Palmer: The basic belief at Rowan is in the value of niche markets. We have selected the North Sea, Eastern Canada, and the Gulf of Mexico as the areas where we want to concentrate. We think our Gorilla class rigs meet the operational and regulatory requirements for Eastern Canada and the North Sea. We have viewed the GoM for a long time as our natural gas market. We think natural gas provides more profitable opportunities for our customers than does the oil market. So you've seen us concentrate on gas in the Gulf. All but two of our rigs are in the Gulf of Mexico.
OS: What are some of the things that Rowan will need to do to remain competitive?
Palmer: We'll continue to work in our core areas. Rowan moved into Atlantic Canada in 1981. It has never fulfilled its promise, but I think it will. That's the reason we maintain our office there. Next year could be the turning point. If you talk to Encana, El Paso, Canadian Superior, they have some very active programs over the next few years.
It's good that we're getting new people in Eastern Canada. And I'll guarantee you that if Canadian Superior finds oil up there, they won't wait five years to bring it onstream. And I don't think El Paso will either.
The North Sea is undergoing a very significant change because beginning two years ago, the Department of Energy decided they could no longer depend on the supermajors to provide them with tax revenues. They were going to do what they could to bring independents in. There is a fallow acreage problem. Some companies have been sitting on leases for 20 years and have never drilled them. Now, there is a push for marginal fields to be developed. And of course, the supermajors aren't interested in bringing on another 20,000 or 40,000 b/d. But to an independent with zero production, 20,000 b/d is a good thing. The government has definitely eased the requirements for independents to go to work in the North Sea.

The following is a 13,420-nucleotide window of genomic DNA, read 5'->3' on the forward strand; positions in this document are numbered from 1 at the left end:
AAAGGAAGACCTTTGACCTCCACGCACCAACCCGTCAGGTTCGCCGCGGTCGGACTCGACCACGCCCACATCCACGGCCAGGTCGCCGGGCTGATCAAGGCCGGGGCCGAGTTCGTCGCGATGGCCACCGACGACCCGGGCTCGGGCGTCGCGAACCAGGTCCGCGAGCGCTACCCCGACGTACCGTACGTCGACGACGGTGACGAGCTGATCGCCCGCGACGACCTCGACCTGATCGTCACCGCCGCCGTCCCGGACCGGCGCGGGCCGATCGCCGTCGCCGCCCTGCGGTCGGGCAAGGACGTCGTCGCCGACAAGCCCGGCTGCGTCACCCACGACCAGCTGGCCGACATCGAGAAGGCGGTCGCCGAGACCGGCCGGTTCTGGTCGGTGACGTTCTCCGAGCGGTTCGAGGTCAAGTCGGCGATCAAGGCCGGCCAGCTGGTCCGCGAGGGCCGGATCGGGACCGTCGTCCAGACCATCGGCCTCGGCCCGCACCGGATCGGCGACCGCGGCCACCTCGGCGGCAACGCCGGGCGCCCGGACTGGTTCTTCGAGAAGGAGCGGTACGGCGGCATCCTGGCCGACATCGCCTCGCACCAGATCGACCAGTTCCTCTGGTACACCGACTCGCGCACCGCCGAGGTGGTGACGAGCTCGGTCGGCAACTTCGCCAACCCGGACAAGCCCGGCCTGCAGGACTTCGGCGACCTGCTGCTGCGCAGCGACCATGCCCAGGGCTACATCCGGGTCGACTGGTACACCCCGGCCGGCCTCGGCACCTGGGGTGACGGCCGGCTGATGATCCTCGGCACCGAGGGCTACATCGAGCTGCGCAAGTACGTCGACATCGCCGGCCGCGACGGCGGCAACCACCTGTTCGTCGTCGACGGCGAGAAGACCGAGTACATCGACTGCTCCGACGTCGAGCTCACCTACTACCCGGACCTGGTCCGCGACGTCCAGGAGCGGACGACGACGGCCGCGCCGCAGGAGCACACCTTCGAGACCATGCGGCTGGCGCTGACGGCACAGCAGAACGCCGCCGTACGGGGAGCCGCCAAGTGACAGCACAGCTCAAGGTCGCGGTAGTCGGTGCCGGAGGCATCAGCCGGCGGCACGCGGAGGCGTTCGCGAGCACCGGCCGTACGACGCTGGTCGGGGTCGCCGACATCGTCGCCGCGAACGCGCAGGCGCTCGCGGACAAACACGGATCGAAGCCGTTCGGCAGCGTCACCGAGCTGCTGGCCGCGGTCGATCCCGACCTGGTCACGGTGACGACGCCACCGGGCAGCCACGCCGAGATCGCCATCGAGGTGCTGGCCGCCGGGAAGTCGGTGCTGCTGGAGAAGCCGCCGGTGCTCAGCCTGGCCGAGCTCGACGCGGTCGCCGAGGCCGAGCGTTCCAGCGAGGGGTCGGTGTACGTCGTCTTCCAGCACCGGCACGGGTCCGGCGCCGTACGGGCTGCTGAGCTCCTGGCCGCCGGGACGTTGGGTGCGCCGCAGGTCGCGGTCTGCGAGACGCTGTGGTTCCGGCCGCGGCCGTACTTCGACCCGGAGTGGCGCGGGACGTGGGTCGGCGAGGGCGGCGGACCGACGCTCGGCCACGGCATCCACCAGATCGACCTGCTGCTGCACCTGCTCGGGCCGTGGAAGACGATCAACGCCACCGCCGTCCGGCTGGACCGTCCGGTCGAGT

OS: So what is the secret for the future of E&P in the Gulf?
Palmer: Gas. That has been obvious to me for at least five years. Demand was growing much faster than supply. What created a little bit of an anomaly was all of the changes in well completion techniques with super frac jobs. That carries with it a downside.
If predictions are even close to being right, within 10 years, the US demand for gas will be at 30 trillion cubic feet. We're currently producing 22 trillion cubic feet. In 10 years, existing wells will be down to probably under 10 tcf. That means we have to find 20 tcf of gas. And the only way we're going to do that is if gas prices remain high. My personal feeling is that gas will stay between $5 and $7 for the next 10 years.